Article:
Eicosahexaenoic acid (EPA) and docosahexaenoic acid (DHA) are long-chain polyunsaturated fatty acids (aka PUFAs). A mouthful to say, the two are "omega-3 fatty acids derived from marine sources," explains William Harris, Ph.D., FASN, FAHA, co-creator of the omega-3 index (a blood test that measures the amount of EPA and DHA in your red blood cell membranes).
EPA and DHA are produced by algae and consumed by a variety of fish, hence why fish oil and fish themselves are the richest sources of these fatty acids. They make up two of the three commonly talked about omega-3s—the third being alpha-linolenic acid (aka ALA), which is sourced from plants.
Our bodies can technically synthesize EPA and DHA from the parent omega-3 fatty acid ALA, through a series of reactions, including desaturation (i.e., the addition of a double bond between two carbon atoms) and elongation (i.e., the addition of two carbon atoms). That, of course, assumes you're consuming a whole lot of the starter fat (ALA) every day, and even then, the conversion is subpar.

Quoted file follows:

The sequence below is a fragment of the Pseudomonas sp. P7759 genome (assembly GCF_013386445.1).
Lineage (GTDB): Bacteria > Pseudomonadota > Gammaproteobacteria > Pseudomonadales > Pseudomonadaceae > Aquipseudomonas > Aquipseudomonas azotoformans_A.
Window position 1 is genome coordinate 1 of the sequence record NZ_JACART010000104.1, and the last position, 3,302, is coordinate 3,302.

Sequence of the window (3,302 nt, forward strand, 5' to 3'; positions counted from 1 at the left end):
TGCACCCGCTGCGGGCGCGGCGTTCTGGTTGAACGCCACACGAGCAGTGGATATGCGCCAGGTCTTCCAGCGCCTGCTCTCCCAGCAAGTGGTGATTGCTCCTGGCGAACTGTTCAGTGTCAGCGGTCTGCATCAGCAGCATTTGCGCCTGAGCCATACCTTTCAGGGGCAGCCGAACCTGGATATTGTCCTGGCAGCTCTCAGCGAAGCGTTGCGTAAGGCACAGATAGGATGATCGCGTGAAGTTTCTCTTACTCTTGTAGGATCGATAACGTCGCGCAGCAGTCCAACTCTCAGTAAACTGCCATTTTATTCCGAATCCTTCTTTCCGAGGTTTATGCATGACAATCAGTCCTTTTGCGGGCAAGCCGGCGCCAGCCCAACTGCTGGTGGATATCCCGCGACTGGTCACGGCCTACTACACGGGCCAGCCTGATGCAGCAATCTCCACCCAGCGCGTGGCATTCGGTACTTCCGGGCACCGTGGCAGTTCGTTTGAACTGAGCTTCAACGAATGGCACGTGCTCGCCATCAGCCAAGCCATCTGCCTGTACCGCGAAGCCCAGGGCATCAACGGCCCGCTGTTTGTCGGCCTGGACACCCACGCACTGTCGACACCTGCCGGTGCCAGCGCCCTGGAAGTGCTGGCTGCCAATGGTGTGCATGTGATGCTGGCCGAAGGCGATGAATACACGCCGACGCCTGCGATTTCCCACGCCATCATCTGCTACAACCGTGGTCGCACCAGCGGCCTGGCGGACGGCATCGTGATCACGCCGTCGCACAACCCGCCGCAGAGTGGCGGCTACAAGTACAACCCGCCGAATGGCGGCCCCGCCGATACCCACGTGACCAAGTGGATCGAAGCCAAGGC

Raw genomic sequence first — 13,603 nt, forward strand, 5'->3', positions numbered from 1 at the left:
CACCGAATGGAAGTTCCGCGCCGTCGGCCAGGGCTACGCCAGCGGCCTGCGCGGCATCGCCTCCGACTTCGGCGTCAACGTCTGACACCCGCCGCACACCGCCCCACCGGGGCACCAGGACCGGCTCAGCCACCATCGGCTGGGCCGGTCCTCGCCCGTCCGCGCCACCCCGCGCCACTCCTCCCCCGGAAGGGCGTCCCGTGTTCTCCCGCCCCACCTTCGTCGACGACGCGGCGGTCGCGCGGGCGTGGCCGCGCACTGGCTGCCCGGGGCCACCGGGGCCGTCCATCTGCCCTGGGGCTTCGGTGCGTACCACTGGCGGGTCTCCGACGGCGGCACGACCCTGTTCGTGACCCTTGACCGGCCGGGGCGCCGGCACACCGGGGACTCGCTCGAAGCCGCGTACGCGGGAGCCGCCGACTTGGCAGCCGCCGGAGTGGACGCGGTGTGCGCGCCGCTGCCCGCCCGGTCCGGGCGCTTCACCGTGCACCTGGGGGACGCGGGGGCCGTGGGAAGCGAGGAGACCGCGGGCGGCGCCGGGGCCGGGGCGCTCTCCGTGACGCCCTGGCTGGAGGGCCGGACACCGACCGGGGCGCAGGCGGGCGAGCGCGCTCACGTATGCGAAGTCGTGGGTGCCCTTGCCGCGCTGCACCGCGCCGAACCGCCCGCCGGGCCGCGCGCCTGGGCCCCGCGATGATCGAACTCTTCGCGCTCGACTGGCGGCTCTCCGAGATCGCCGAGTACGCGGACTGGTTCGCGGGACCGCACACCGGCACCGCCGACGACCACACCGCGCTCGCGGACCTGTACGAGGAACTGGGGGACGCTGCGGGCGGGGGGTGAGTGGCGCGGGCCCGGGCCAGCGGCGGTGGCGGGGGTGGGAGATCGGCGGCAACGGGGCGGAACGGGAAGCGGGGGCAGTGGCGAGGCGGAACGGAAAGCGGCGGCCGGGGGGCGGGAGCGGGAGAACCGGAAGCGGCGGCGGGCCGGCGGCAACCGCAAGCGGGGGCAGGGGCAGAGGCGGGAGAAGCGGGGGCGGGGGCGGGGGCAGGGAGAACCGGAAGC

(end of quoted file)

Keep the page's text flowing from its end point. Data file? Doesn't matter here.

That's because this synthesis process is affected by age, gender, and hormones—particularly the presence of estrogen. Research shows that only 8% of ALA is converted to EPA and 0 to 4% to DHA in healthy young cis-men, while 21% of ALA was converted to EPA and 9% to DHA in healthy young cis-women. Though the process is still not perfect, it appears women can convert ALA to be used in the body as EPA and DHA slightly more effectively than men.